26 October 2010 ~ 16 Comentarios

Look toward the future, not the past

THE MIAMI HERALD
Posted on Tue, Oct. 26, 2010

BY CARLOS ALBERTO MONTANER
www.firmaspress.com

Andres Oppenheimer has done it again. Some years ago, he published Saving the Americas, and the book became a best-seller almost instantly throughout the region. His description of China’s booming economy — which in 1985 was the size of Brazil’s and now is the world’s second-largest, surpassed only by the United States — was (or should have been) a kind of wake-up call for Latin America’s conscience.

Now Oppenheimer has returned with an even more important work: Basta de Historias! (Enough of History!): Latin American Obsession With the Past and the 12 Keys to the Future. It was released by Debate Publishers in Mexico and most probably will become an essential component of the oldest and most vivid of all our conundrums: why Latin America is poor and underdeveloped. Ever since Uruguayan writer José Enrique Rodó published Ariel in 1900, we have been exploring the topic without finding a universally satisfactory answer.

The discussion has been joined by absolutely all the relevant Latin American figures, from Octavio Paz to Hugo Chávez, from Carlos Rangel to Juan Domingo Perón. Some armed themselves with words, others with guns, but all were convinced that they knew the deep-rooted reasons why the inhabitants of Switzerland, a multiethnic country without access to the sea and thinly populated, like Bolivia, have a per-capita income 15 times greater than the people in that Latin American country.

Oppenheimer’s theory has, like the god Janus, two faces. In one direction, it sees the cultural roots, generators of an impractical attitude to life. It is a society rich in lawyers and humanists that graduates a lot more psychologists than engineers or specialists in computer science. In that sense, paradoxically, the book is in the tradition of Ariel, but while Rodó endorsed the spiritual component of Latin American man, contrasting it with the contemptible materialism of the Anglo-Saxon Caliban (archetypes that Rodó extracted from Shakespeare’s The Tempest), Oppenheimer finds that feature, so predominant in Spanish America, lamentable.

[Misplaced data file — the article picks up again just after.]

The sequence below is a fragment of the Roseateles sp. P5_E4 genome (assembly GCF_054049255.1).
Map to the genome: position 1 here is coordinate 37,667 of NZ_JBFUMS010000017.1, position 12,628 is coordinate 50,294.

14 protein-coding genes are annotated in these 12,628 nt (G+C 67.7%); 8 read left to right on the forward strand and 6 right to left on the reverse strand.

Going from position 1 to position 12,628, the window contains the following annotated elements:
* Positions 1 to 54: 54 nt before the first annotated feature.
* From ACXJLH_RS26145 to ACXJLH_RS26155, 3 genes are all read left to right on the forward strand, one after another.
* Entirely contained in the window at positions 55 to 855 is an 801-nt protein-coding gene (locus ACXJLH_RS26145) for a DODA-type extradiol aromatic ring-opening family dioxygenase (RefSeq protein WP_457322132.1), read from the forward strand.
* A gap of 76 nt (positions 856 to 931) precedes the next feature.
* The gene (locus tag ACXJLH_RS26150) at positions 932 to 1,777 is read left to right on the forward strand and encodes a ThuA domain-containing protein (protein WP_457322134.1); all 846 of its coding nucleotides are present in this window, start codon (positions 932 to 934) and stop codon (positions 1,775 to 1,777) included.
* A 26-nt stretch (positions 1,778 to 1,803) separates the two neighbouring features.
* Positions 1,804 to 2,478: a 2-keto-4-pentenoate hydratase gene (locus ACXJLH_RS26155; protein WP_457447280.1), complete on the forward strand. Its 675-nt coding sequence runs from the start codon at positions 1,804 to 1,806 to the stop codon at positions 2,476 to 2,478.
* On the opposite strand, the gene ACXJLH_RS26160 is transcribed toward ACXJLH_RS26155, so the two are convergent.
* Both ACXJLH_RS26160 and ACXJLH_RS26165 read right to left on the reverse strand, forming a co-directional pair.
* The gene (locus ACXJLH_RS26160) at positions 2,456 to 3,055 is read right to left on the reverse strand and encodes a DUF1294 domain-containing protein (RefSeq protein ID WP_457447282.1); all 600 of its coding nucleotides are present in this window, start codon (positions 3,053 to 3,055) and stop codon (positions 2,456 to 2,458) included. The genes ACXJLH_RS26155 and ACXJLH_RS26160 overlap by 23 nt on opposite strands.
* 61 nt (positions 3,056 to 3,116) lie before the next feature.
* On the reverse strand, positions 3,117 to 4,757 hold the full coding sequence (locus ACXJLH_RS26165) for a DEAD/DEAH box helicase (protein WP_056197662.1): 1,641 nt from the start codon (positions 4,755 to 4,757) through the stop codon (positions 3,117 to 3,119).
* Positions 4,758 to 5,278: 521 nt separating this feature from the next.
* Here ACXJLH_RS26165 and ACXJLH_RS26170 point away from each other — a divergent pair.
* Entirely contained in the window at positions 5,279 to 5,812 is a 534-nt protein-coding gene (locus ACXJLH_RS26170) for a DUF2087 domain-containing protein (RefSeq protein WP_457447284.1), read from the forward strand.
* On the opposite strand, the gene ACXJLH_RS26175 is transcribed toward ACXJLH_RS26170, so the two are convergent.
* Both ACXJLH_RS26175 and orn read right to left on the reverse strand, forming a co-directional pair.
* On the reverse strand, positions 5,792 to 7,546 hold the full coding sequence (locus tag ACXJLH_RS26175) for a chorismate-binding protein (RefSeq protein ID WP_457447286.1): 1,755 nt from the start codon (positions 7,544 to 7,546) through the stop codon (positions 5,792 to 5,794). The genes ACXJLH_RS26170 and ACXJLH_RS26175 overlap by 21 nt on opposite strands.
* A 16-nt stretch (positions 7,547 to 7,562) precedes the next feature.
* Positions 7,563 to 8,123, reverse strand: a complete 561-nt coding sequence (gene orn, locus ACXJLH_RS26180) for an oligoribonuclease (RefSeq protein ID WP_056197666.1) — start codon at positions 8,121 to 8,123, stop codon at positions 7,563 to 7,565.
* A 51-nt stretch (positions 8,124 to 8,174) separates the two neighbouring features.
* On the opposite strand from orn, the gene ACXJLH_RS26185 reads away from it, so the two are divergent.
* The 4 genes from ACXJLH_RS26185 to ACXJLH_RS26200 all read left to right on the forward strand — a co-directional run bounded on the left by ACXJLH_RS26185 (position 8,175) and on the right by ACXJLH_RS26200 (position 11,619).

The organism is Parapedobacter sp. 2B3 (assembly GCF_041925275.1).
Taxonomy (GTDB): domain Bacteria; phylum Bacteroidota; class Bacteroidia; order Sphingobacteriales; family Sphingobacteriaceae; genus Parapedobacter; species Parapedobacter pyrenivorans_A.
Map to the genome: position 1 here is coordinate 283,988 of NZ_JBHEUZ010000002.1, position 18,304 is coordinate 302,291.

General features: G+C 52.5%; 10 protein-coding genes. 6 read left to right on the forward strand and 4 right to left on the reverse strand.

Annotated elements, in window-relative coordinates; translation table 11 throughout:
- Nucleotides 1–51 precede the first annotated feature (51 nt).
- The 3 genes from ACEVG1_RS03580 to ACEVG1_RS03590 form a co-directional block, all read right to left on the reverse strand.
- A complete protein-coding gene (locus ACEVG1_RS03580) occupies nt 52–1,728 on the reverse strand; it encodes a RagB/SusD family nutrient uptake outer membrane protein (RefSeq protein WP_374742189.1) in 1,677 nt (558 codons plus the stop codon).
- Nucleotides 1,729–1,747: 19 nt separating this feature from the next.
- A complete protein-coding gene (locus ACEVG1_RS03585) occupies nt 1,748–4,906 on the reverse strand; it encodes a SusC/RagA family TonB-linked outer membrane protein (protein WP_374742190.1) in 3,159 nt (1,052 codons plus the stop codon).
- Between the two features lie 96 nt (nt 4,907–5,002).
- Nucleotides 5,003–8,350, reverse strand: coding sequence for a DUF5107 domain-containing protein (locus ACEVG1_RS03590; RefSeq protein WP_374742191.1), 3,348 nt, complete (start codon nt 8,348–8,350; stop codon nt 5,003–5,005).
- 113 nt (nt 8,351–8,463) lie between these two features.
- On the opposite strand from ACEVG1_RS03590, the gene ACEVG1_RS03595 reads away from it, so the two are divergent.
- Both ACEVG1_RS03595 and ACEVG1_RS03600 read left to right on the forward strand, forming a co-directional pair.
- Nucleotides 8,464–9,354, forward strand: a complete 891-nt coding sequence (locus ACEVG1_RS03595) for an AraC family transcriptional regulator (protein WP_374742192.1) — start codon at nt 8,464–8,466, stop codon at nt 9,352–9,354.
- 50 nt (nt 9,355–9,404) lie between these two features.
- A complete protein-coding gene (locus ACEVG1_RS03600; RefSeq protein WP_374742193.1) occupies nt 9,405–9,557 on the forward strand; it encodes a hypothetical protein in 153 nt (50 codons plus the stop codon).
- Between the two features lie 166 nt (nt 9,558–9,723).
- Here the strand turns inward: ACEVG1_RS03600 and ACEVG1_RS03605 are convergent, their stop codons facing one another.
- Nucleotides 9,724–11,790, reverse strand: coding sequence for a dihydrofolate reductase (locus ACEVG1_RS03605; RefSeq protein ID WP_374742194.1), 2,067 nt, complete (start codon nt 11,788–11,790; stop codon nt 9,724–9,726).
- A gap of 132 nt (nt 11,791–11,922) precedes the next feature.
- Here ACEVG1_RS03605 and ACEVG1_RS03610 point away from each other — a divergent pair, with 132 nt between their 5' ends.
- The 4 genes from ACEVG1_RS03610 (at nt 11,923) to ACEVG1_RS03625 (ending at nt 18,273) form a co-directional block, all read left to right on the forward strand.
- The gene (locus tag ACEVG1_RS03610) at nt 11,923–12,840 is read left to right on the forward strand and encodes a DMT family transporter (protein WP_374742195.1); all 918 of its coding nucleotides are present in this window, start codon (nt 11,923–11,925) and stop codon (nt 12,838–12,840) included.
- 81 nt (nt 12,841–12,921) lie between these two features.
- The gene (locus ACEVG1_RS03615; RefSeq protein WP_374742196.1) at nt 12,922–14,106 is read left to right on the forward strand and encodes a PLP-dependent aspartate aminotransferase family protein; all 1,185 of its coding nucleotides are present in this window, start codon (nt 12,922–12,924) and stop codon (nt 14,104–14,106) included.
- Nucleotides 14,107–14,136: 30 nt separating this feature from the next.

Is there a remedy for Latin America’s relative backwardness? Yes, Oppenheimer postulates, but only if a profound and lasting educational reform takes place. That’s the other warhorse that runs through his book, chapter after chapter. Instead of continuing to discuss the evils of colonialism or the old and continuing errors of the republic, we need to carefully observe how the Finns, owners of the world’s best educational system, teach and learn; what the Israelis have done amid the desert to build a prosperous, free and highly developed society; what are the secrets of little Singapore, a geological excrescence in the Pacific overrun with people, whose per-capita wealth exceeds that of the United States.

Because Oppenheimer has a practical mind, he takes seriously only the results. He does not waste time examining theories. He knows that in a globalized world ruled by competition, in the full civilization of knowledge, the winners will be the wisest, most productive and organized people, the most innovative and creative, so long as they have adequate institutions. Lamentably, those people are few in our lands.

In all international school tests where students match their knowledge of mathematics, Latin Americans invariably end up last, almost always next to the Africans. How are we going to adequately compete against the Europeans, Americans, Chinese or Indians if our masses are notably less educated and our upper classes fail to understand the importance of science, technology and original research?

Is there a Latin American country that will separate from the pack and show some elements of educational excellence? According to objective data, no. Not even Chile, which today is at the head of the continent. None. Not a single Latin American university appears among the 200 best schools on the planet, and barely three or four rank among the top 500.

Israel, a small state, annually copyrights more scientific patents than all of Latin America, with its 550 million inhabitants. It is true that the Brazilians manufacture airplanes, but that achievement does not make it a driving First World power.

Where do we begin to repair this secular failure? A banker friend of mine, an incorrigible enthusiast, has bought 20 copies of Enough of History! to send to Latin American presidents. I hope they read the book. Above all, I hope they understand it.

(C)2010 Firmas Press

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